Discover more from Following the yuan
What are Chinese people saying about the 'spy balloon' on social media? | Following the yuan
Translation of comments about the 'Chinese spy balloon' from Weibo, Bilibili and Douyin, with 1.65 billion monthly active users in total
Two days after the alleged Chinese surveillance balloon was found in Montana, I’ve seen three main schools of thought on Chinese social media:
Some think it’s funny that D.C. is making it a big deal. Many call it the wandering balloon, a reference to the Sci-Fi blockbuster The Wandering Earth 2, there are also people calling it ‘Sky Lantern 孔明灯’ (releasing one of them is part of the ritual for the upcoming Lantern Festival this Sunday).
Some say that the U.S. has done it to other countries, too.
Few think it’s fair for the U.S. to raise suspicion.
The sentiment of comments varies with the nature of the platform as well, as you can see —
Weibo, a Twitter-like social media platform with 584M MAU:
“The Pentagon rejects China’s civilian explanation, it considers that the balloon has surveillance capability but it doesn’t want to show proof, and it said the balloon can mobilize itself.
Are you done? You cannot accuse others because you’ve surveilled other countries with spy balloons and said U-2 aircraft only do weather surveillance. We’ve already shown ‘regrets’, what else do you want?”
“The most amusing news must be the wandering balloon this morning…
A weather airship was blown over to the U.S…
U.S.: China threats! China spies! China is problematic!
China: It’s just a civilian balloon, if you don’t like it, you can shoot it down.
I won’t say a word if I can.”
Bilibili, YouTube-like video platform with 332 MAU:
First comment below: “Weather data actually has great value in military strategy, the atmospheric turbulence and scattering particles in the atmosphere of different altitudes in different regions are data that can serve as targeting metrics for laser weapon.”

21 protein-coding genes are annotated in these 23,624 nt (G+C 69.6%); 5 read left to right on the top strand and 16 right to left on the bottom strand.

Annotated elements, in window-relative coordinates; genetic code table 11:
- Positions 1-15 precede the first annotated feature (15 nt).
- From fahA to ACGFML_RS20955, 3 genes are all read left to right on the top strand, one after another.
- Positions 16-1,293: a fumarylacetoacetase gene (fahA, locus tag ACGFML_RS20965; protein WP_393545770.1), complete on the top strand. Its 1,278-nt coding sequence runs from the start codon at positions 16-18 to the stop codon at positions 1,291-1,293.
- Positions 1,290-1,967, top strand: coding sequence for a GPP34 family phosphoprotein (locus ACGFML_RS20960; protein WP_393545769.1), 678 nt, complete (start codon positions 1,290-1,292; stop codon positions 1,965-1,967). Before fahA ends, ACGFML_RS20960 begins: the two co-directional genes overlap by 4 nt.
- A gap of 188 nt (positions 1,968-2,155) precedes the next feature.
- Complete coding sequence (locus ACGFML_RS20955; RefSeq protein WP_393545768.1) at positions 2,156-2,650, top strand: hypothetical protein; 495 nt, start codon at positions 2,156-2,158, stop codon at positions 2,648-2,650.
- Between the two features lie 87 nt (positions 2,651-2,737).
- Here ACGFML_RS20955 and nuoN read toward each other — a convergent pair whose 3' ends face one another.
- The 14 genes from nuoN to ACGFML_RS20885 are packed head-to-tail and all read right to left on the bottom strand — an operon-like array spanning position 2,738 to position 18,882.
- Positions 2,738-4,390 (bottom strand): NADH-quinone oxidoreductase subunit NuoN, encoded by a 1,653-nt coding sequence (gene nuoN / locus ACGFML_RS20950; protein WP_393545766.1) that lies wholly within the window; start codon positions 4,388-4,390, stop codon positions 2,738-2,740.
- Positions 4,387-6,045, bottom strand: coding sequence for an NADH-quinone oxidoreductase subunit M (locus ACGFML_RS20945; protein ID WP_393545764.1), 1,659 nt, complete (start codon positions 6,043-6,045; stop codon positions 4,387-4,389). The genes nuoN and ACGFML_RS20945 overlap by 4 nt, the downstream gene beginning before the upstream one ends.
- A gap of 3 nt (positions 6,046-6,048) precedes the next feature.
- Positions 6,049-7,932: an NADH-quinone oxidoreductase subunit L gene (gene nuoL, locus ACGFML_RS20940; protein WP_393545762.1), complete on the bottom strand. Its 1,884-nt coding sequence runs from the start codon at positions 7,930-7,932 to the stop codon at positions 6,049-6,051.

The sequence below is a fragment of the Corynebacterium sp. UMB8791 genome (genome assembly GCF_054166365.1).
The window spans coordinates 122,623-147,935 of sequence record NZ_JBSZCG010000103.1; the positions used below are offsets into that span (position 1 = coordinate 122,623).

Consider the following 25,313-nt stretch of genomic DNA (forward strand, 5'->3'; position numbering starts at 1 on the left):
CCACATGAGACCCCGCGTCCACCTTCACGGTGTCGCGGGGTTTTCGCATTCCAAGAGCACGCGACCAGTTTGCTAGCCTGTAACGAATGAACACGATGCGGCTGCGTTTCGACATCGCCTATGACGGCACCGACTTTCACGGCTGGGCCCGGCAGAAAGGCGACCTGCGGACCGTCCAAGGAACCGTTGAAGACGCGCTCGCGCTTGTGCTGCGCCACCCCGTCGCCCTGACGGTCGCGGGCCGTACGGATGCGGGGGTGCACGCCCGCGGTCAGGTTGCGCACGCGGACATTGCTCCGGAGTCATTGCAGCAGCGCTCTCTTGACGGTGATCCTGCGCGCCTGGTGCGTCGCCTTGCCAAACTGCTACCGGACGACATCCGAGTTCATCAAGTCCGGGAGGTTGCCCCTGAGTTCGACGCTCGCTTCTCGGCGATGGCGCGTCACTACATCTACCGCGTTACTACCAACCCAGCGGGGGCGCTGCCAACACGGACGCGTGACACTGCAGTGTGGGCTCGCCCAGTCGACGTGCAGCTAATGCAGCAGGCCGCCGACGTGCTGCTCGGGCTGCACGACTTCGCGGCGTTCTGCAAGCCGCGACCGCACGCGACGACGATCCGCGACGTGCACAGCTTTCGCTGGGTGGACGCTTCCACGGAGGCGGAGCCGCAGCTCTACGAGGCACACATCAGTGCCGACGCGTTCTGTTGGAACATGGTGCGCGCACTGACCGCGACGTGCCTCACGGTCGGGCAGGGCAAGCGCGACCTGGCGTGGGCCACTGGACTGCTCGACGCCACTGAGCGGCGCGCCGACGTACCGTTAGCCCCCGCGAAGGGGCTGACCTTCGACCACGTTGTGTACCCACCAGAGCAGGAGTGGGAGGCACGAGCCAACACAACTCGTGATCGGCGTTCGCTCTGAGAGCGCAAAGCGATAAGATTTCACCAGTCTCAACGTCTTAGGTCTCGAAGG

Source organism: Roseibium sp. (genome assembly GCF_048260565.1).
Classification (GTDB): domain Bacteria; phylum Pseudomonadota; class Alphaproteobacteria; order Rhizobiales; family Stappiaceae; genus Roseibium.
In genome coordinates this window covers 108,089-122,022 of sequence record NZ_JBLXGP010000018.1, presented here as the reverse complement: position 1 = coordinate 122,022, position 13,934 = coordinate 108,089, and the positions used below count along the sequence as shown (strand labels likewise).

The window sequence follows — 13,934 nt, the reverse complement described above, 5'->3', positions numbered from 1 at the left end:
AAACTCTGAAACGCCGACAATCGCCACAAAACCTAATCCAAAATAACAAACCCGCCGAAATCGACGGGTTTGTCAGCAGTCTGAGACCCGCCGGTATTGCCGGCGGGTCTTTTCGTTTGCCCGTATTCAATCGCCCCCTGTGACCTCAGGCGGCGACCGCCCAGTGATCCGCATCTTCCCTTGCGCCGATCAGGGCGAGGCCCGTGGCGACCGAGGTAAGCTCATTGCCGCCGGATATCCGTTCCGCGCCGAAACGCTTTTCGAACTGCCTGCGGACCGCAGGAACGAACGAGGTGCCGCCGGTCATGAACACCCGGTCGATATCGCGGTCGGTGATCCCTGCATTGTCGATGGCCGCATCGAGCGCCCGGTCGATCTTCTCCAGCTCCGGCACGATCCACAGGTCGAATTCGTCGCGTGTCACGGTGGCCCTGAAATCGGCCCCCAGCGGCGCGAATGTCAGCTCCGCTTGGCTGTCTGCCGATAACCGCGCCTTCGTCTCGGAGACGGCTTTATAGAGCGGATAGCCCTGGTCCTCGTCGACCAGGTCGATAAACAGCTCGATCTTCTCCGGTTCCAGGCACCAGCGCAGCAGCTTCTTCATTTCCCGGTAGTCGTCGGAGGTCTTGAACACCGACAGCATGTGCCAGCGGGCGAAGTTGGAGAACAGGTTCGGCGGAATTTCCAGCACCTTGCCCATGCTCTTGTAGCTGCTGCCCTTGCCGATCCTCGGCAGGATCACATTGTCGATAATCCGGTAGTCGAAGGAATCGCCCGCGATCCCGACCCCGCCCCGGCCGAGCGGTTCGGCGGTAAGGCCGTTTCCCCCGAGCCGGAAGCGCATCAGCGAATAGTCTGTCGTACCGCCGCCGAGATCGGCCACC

First comment below: “It shows how highly vigilant of the U.S. people against us.”
Reply: “It’s normal, if you’re in Hunan or Hubei province and find a balloon from Pakistan, or find a Russian balloon in Guangdong or Guangxi province, you have to be vigilant without knowing the whole story (I don’t mean to instigate, I want to say that it has nothing to do with the China-US relations, there’s no precedent and has little likelihood to happen, so it’s normal to be suspecting of one another). What we want to be careful of is the U.S. using this as an excuse and cause trouble when the bilateral relations is already intense.”
Douyin, TikTok’s sister app in China with 730M MAU:
“By design, it doesn't look like it’s from China.”
“It’s not a spy balloon, it’s a sky lantern”
“Hope our technology would get better.”
“It’s just a sky lantern.”
“I heard China’s fridge can also surveil.”
“The moon is built by China to surveil the earth.”
“So what? It’s caused by natural forces, the U.S. should be more understanding”
“I only care whether it’s made its way back”
“As long as the data made it back”
“Did it just quietly fly over Canada? How does Canada feel about it now?”
“Same with Japan”
I personally agree with comments from Andrew Sorkin and Dewardric McNeal, Longview Global’s senior policy analyst:
McNeal: “You don’t get much value doing this other than a poke in the eye.”
Sorkin: “Are you putting this in the category of ‘poke in the eye’, premeditated intentional? Or ‘poke in the eye’…one hand not talking to the other hand, they just happen to be doing this, and the timing isn’t great?”
McNeal: “I think you’re right to point out both of those possibilities.”
Sadly, rationality doesn’t get much space in newsrooms these days. 🏁
Thanks for reading Following the yuan! Subscribe for free to receive new posts and support my work.